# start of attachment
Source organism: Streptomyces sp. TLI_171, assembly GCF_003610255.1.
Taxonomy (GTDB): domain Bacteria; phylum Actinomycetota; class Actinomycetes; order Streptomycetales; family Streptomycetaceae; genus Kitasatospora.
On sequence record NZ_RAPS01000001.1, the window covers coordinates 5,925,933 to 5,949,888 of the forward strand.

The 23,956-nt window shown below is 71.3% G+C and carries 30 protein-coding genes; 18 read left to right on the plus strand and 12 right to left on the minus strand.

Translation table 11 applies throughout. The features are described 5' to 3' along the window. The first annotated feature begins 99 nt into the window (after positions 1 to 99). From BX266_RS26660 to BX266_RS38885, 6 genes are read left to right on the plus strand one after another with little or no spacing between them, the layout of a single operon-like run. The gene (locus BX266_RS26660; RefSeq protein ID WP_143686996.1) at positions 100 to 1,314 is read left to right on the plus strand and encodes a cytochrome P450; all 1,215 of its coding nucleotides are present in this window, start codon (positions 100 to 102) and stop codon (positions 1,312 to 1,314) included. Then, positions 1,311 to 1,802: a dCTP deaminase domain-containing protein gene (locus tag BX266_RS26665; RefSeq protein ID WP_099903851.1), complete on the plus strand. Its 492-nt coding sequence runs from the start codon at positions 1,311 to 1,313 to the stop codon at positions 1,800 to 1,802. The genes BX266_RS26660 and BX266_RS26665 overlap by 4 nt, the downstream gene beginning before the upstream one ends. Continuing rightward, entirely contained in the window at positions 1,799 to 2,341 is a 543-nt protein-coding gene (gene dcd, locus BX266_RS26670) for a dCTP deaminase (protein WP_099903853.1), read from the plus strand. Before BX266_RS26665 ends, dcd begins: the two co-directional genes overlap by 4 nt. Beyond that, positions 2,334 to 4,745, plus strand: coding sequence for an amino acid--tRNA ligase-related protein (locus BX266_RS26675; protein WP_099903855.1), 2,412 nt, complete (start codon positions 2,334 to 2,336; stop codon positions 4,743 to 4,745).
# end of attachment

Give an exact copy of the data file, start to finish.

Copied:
Source organism: Streptomyces sp. TLI_171, assembly GCF_003610255.1.
Taxonomy (GTDB): domain Bacteria; phylum Actinomycetota; class Actinomycetes; order Streptomycetales; family Streptomycetaceae; genus Kitasatospora.
On sequence record NZ_RAPS01000001.1, the window covers coordinates 5,925,933 to 5,949,888 of the forward strand.

The 23,956-nt window shown below is 71.3% G+C and carries 30 protein-coding genes; 18 read left to right on the plus strand and 12 right to left on the minus strand.

Translation table 11 applies throughout. The features are described 5' to 3' along the window. The first annotated feature begins 99 nt into the window (after positions 1 to 99). From BX266_RS26660 to BX266_RS38885, 6 genes are read left to right on the plus strand one after another with little or no spacing between them, the layout of a single operon-like run. The gene (locus BX266_RS26660; RefSeq protein ID WP_143686996.1) at positions 100 to 1,314 is read left to right on the plus strand and encodes a cytochrome P450; all 1,215 of its coding nucleotides are present in this window, start codon (positions 100 to 102) and stop codon (positions 1,312 to 1,314) included. Then, positions 1,311 to 1,802: a dCTP deaminase domain-containing protein gene (locus tag BX266_RS26665; RefSeq protein ID WP_099903851.1), complete on the plus strand. Its 492-nt coding sequence runs from the start codon at positions 1,311 to 1,313 to the stop codon at positions 1,800 to 1,802. The genes BX266_RS26660 and BX266_RS26665 overlap by 4 nt, the downstream gene beginning before the upstream one ends. Continuing rightward, entirely contained in the window at positions 1,799 to 2,341 is a 543-nt protein-coding gene (gene dcd, locus BX266_RS26670) for a dCTP deaminase (protein WP_099903853.1), read from the plus strand. Before BX266_RS26665 ends, dcd begins: the two co-directional genes overlap by 4 nt. Beyond that, positions 2,334 to 4,745, plus strand: coding sequence for an amino acid--tRNA ligase-related protein (locus BX266_RS26675; protein WP_099903855.1), 2,412 nt, complete (start codon positions 2,334 to 2,336; stop codon positions 4,743 to 4,745).